Long Beach sees another spike in COVID-19 cases; two more deaths

Long Beach on Thursday reported a slightly higher hospitalization rate for COVID-19—a measure officials say they are watching closely as beaches and businesses begin to reopen.

The city reported that 54 people are currently hospitalized for the virus. Thursday’s total inched up from Wednesday, when 49 people needed treatment in a hospital.

Mayor Robert Garcia said Wednesday that next week’s hospitalization data will be an especially critical measure of how reopenings have impacted the spread of the virus.

Long Beach officials reported 63 new positive cases of COVID-19, bringing the city’s total cases to 1,157. Another two people died of the virus for a total of 51 deaths—40 of which are associated with long-term care facilities.

The increases in positive cases this week—on Wednesday, officials reported 110 cases—were attributed to a backlog in receiving testing results from a lab run by Los Angeles County. Some of these results date as far back as April 1.

Because of the lag in test results, the hospitalization rate is a more stable indicator of the virus’ immediate threat.

Mayor says reopenings will be guided by hospitalization rate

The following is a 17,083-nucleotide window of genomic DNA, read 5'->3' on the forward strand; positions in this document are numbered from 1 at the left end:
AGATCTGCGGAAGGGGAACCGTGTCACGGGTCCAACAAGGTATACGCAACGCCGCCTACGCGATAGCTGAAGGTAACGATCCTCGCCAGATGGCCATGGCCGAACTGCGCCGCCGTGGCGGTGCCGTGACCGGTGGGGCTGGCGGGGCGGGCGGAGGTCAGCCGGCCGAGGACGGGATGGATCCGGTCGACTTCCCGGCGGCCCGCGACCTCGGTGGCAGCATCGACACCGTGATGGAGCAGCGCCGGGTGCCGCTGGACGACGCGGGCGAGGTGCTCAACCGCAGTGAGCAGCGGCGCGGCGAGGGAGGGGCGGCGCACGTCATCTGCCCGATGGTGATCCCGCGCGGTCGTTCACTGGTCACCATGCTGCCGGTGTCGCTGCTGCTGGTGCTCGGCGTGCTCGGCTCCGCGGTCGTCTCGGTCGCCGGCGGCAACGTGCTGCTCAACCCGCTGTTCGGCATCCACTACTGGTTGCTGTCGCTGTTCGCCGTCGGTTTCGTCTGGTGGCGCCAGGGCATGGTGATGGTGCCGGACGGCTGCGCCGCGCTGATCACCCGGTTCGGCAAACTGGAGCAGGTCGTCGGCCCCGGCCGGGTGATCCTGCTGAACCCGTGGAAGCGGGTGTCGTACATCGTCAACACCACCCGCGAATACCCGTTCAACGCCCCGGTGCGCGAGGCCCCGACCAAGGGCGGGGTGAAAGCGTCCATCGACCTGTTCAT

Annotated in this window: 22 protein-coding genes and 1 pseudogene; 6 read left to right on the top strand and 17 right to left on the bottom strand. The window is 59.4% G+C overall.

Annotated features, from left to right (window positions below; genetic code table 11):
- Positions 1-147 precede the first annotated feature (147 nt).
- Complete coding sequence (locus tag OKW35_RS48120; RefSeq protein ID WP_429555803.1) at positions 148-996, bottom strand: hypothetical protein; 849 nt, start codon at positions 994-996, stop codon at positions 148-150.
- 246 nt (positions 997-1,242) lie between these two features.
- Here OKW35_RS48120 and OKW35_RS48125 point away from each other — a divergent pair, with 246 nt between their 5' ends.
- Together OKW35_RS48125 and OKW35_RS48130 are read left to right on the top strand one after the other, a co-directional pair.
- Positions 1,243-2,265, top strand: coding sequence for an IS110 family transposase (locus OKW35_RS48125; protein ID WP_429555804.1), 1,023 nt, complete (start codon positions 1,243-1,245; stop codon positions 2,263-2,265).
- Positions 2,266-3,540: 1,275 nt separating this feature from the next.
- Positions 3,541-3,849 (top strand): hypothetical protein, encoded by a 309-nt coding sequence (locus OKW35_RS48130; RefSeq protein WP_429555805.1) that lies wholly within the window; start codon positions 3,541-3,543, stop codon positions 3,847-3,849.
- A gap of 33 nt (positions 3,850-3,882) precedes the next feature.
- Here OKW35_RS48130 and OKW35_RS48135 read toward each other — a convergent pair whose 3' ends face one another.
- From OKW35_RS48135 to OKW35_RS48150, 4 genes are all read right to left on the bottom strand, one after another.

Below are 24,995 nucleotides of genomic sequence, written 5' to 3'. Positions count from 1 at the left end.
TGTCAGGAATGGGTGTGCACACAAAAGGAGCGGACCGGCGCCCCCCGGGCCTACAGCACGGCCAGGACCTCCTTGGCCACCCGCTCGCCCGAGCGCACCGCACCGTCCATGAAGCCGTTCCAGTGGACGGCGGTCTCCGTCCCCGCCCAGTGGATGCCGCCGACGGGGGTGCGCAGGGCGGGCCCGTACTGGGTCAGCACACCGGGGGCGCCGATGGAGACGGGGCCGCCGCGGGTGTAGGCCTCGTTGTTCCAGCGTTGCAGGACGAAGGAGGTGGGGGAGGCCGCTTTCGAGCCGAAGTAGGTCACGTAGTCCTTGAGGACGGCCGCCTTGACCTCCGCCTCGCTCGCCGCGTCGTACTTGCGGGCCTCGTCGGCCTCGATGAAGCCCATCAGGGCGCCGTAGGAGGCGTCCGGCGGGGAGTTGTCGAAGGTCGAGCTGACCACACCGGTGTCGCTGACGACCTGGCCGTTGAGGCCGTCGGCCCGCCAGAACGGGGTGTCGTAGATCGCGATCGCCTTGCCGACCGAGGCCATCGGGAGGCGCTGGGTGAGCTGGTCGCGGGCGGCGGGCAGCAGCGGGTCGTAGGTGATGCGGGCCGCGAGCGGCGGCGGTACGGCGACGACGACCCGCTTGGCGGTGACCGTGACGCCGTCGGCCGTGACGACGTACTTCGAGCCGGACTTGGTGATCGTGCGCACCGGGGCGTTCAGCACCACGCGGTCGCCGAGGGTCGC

Long Beach’s hospitalization rate has averaged between 40 and 60 people since it began tracking this information in early March. The highest number hospitalized on any given day was 58 people on April 30.

City officials also reported that an employee of the Department of Parks, Recreation and Marine department who worked for the Marine Bureau tested positive for the virus. The city is only releasing this information for employees who work in public-facing areas. The person’s most recent day at his or her work site was May 1.

The employee is recovering at home in self-isolation, city officials said. The person is not a resident of the city, and is not included in the city’s total.

Roughly 730 people have recovered from COVID-19, but that number is mostly self-reported.

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Melissa has been a journalist for over two decades, starting her career as a reporter covering health and religion and moving into local news. She has worked as an editor for eight years, including seven years at the Press Telegram before joining the Long Beach Post in June 2018. She also serves as a part-time lecturer at Cal State Long Beach where she teaches multimedia journalism and writing.